The power of people

We’ve long known crowds can influence widespread change, but will the summer 2011 social protests pay off?

Social justice protest 370 (photo credit: REUTERS)
Social justice protest 370
(photo credit: REUTERS)
It was quite a sight, with thousands of runners dashing through Jerusalem’s streets last Friday. I was not one of them, but I was there to witness the event. The sheer number of people, 20,000 supposedly, running through the 3,000-year-old city, was a welcome change from the usual traffic jams that clog its streets.
It appears easier to run when there are thousands of others running alongside you.
I couldn’t help but wonder what kind of influence this number of people could have if we all showed up outside President Barack Obama’s hotel during his upcoming visit.
What if 20,000 people protested against his common sense-defying decision to soften his demands on Iran at the latest P5+1 negotiations in Washington? Or his wish to put the creation of a Palestinian state on an express train, thundering through all the issues as if peace really is attainable, as if the Palestinians really want it and only Israel is blocking their way?
Based on his speech at AIPAC this week, it appears that outgoing Defense Minister Ehud Barak believes peace cannot be achieved in the near future.
We live in a naive world where ambassadors and diplomats strut around lavish government halls, trying to make a difference. The United Nations operates as one huge facade to corruption and waste. The US ambassador for management and reform at the UN recently called for an “inebriation-free zone” after becoming fed up with foreign diplomats who constantly showed up drunk at important meetings.
Meanwhile, the world has not managed to prevent nearly 100,000 deaths in Syria, nor has it prevented the daily abuse and torture of North Korean civilians in prison camps.
Credit does go to George Stephanopoulos of ABC News for asking former basketball star Dennis Rodman the hard questions over his recent trip to visit North Korea’s leader, Kim Jong Un. Rodman’s fascination with the 28-year-old dictator is reminiscent of other times in history when naive people failed to confront blatant human rights violations.
As John Avlon, senior political columnist for Newsweek and the Daily Beast notes, Charles Lindbergh “cozied up to Adolf Hitler in a naive attempt to keep America isolationist in World War II” and “American singer, actor and attorney Paul Robeson was taken in by the Soviet Union and proclaimed its lack of segregation was evidence of freedom’s progress while millions were being murdered by Joseph Stalin in gulags.”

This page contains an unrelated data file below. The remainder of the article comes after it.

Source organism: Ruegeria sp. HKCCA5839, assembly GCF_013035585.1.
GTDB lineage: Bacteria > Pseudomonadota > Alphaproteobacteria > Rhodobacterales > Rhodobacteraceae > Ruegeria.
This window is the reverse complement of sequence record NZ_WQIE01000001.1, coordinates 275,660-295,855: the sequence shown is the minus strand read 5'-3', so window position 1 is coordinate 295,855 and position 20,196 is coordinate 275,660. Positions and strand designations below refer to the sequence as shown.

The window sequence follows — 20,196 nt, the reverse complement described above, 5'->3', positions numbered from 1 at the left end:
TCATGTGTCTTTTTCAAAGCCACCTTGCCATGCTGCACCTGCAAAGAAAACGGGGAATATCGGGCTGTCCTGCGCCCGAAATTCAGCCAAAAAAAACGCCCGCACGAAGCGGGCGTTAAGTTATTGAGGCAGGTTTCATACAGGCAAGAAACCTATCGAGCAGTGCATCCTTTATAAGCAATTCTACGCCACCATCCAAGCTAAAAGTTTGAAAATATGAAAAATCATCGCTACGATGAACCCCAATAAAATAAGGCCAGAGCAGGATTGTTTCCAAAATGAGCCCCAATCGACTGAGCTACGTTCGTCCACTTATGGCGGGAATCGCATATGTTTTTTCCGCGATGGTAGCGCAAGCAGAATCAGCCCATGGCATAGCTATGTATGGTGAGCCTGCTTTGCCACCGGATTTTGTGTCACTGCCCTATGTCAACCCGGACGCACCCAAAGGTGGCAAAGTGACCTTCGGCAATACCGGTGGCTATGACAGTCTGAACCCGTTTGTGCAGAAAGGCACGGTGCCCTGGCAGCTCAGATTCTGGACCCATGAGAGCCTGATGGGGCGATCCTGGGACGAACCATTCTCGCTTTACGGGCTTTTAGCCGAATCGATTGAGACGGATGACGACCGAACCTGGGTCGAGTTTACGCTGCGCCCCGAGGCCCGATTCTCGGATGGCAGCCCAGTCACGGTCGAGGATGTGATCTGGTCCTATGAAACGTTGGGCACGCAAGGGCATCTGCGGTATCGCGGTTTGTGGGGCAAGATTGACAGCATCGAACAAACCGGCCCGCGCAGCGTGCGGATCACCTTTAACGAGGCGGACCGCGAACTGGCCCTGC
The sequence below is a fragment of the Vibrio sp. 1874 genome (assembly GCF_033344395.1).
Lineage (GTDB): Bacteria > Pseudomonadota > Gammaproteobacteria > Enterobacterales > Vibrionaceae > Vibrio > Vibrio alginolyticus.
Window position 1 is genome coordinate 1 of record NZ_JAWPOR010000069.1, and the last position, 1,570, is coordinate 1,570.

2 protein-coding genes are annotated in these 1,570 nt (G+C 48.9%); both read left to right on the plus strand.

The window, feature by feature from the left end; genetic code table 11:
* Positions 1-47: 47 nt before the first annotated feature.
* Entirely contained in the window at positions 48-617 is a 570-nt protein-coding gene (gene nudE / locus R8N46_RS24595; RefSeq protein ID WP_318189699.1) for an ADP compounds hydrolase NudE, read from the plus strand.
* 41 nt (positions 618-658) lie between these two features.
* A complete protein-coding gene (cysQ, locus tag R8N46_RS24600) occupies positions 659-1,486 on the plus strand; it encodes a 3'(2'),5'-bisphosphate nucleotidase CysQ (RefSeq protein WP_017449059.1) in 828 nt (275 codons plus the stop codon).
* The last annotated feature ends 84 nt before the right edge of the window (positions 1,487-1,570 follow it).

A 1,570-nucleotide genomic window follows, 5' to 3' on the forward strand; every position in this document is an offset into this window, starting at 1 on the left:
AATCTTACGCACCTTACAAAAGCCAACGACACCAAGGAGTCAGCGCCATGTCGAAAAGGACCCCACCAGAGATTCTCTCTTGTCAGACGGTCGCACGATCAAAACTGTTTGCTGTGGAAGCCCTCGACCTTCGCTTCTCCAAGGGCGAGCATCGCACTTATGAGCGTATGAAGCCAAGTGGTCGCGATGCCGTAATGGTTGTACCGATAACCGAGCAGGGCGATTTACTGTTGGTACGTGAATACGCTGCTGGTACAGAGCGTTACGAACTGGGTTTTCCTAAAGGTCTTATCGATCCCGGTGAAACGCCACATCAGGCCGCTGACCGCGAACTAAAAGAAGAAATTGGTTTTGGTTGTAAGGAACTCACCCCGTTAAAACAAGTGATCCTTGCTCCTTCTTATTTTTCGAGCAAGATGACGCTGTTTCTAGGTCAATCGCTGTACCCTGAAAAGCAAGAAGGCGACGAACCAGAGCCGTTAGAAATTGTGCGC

Avlon also points out that numerous Hollywood stars and famous singers spend time with and perform for dictators in exchange for huge sums of money.
Luckilt, most people aren’t as foolish as Rodman.
What’s astounding though, is that the people being taken in by Egypt’s promises to reform or Palestinian guarantees to pursue peace aren’t clueless entertainers, but are supposedly educated and worldly individuals.
Which is where we, the people, come in.
Leaders can no longer ignore the anger and frustration of the masses. We continue to witness this on a daily basis in countries surrounding Israel.
Rumors are that the US administration has plans to force peace between Israel and the Palestinians – a peace that the Palestinians could never maintain, let alone be sincere about. If this is the case and Israel’s leaders and diplomats cannot convince them otherwise, then it will be up to the people – to us – to gather as one massive group made up of thousands of civilians, to protest against the inevitable wave of terror that would accompany an Israeli pullout from the West Bank, an influx of Palestinian “refugees” or a large prisoner release.
Crowd psychology dictates that ordinary people can influence drastic change and bypass the system simply by gathering in large numbers.
On a domestic level, it was the power of the people that pushed Yair Lapid to the position of kingmaker and now, for the first time in a long time, without holding our breaths, it looks as if the status quo, from which many citizens have long wanted a change, may truly end.
And if the alliance between Bayit Yehudi and Yesh Atid pays off, it will have been the result of the sheer will and power of civilians to demand and influence change.
The summer 2011 social protests that took place across the country were a clear expression by the people to demand change for the people.
If that change does not come about quickly enough or in a fashion that satisfies the public, it would not be surprising if the country’s citizens again feel the need to gather on the streets and collectively demand further change.
So far, it is obvious here and in our neighboring countries that crowd psychology works.